O in Al ^Oa 9_i^SiOa\ / O in Al ^ ^ O in SiOA
O in RO "^ O in RO / V O in RO " O in RO /

No deduction, however, made from chemical analyses can have the
force of a positive determination, because analysis necessarily i^oree
the physical constitution, whereas a coarse-grained clay is less losible
than a fine-grained, and a compact than a loose one.

Experimental methods may be classed as direct and indirect
Until lately all the direct methods have given only what may \k
called qualitative results, that is small samples of clay were exposed
to an elevated temperature and the effect was noted. Bischof coats t
piece of oiled paper with a clay paste, and gets thin tablets off wher
the clay dries. Another test is to place a sample of the dry pul-
verulent clay in a crucible and heat in a furnace. His effective testi
to distinguish fritting from fusing are to draw a line with pen anc
ink over the fracture of the sample or touch it with the tongue. I
it is fritted it will adhere, and the ink will spread as it would oi
blotting-paper ; if it is fused it will not stick to the tongue, and thi
pen and ink line will be sharp and clear. The transition froii
qualitative to quantitative work is made by Otto, who forma tw<
small test-bricks (4J by 2f by 1} in.) from a uniform mixture of hal
raw and half burnt clay, places them alternately with two othei
bricks of the same size and of known properties to form an oblong oi
a refractory pedestal in a crucible furnace, and then heats them witi
charcoal, coke, and forced draught for about 2 hours.

The only quantitative direct method is that by Seger and Cramer
who form from the sample of clay to be tested a number of cones
inclose a test-cone with two different numbers of the standard conei
in a magnesia crucible, and heat with gas-carbon in a Devitle fomaa
lined with chromite.

In these experiments the sample has necessarily been excdudet
from view and the temperature of the furnace could not be controUec
with any degree of nicety. To overcome these difficulties an Attemp
has been made by H. 0. Hofman and C. D. Demond* to oonstmct i
furnace in which the temperature could be easily measured and th
samples watched, and to devise a method of testing which did no
require temperatures near that of the melting-point of platinxui]
This furnace employs ordinary illuminating gas, and is full;
described by the authors in their paper.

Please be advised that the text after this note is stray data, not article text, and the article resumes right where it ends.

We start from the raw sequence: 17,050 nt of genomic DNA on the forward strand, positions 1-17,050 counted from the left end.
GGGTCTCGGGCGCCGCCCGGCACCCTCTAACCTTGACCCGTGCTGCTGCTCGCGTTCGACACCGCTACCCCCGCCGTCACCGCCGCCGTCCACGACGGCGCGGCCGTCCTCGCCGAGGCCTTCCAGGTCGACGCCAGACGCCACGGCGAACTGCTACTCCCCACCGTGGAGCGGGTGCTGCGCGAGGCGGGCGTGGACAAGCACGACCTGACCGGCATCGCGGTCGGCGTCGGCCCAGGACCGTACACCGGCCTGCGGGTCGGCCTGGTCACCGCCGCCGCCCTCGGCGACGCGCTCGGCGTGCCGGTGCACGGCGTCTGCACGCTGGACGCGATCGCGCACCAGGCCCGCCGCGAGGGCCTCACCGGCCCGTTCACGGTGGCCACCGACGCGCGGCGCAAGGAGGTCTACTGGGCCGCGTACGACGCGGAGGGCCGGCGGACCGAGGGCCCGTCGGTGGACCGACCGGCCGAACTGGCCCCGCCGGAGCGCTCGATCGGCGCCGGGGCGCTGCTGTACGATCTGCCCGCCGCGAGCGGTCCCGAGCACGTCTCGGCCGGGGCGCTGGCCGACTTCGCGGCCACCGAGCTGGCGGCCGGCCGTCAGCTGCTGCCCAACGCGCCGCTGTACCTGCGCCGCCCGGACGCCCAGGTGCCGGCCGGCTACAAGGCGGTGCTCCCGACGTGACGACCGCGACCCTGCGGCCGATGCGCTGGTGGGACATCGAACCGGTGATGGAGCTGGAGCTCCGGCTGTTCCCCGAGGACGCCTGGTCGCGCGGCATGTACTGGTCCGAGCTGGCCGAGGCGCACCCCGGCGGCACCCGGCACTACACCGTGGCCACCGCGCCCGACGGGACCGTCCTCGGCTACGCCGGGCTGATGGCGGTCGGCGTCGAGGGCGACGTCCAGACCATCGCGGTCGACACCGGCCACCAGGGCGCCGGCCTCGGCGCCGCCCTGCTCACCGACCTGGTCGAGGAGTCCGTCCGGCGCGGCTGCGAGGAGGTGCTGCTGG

For additional information refer to article Clay, in Spons' ' Enej
clopsedia,' and article Brick-making in Spons' * Dictionary o

♦ TranB. Amer. Inst. Min. Engs., 1S94.

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jr domestic and industrial importance, coal may be placed foremost
mong mineral products. G^logically it is most prominent in strata
f the Primary System, conferring a special name upon the beds lying
etween the Permian and Devonian formations ; but large quantities
f mineral fuel are also derived from other formations.

Though all coals may be attributed to a like source, viz. accu-
inktions of Tegetable matters under certain conditions of pressure
nd exclusion of air, no mineral shows a greater inconstancy of com>
oBi'tion. A few examples of British coals will suflRce to illustrate

(aj Specially good steam coal, burning freely and yielding very
[ttle ash, shows on analysis : —

CSarbon 76-94

Hydrogen 5-20

Nitrogen trace

Solphor 0-38

Oxygen 14*37

Ash 311

(&) Good domestic coal, and valuable for gas making, steam
ifing, and iron smelting, affording nearly 60 per cent, of coke :

Carbon 81-36

Hydrogen 6-28

Nitrogen 1-53

Sulphur 1-57

Oxygen 637

Ash 2-89

(c) Strong durable coal, yielding much ash :

Carbon 73-52

Hydn^gen 5-69

Nitrogen .. 2*04

Solphnr 2-27

Oxygen 6-48

Ash 10-00

(i) Kotten coal, coking very slightly, weak, and smelling
ipleasantly in domestic grates from excess of animal remains :

Carbon 66314

Hydrogen 5-627

Oxygen 22-861

Nitrogen 565

Solphnr 2-364

Ash 2-269

Water 34-660

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(c) Coal rich in oil and parafiSn, of high illnminating power, an
therefore valuable for gas making :

Volatile matter 68-40

Coke 31-60

Ash 22-80

Sulphur -53

Sulphur in volatile matter *45

(f) Coals of moderate quality, used for steam raising and iro
smelting :

Carbon 64*9 .. 63-8

VolatUe matter .. .. 346 .. 34*8

Ash -5 .. 1-4

From the researches of Mahler, Johnson, and Gruner, it appear
that the economic value of a coal, which may be said to depend on ii
steam raising qualities, may be deduced from its chemical con
position, and the outcome of their investigations is condensed in tl
subjoined table :

Appboxihate Heating Value of Coals.

Percental^ of Fixed

Online LibraryCharles George Warnford LockEconomic mining: a practical handbook for the miner, the metallurgist and ... → online text (page 21 of 76)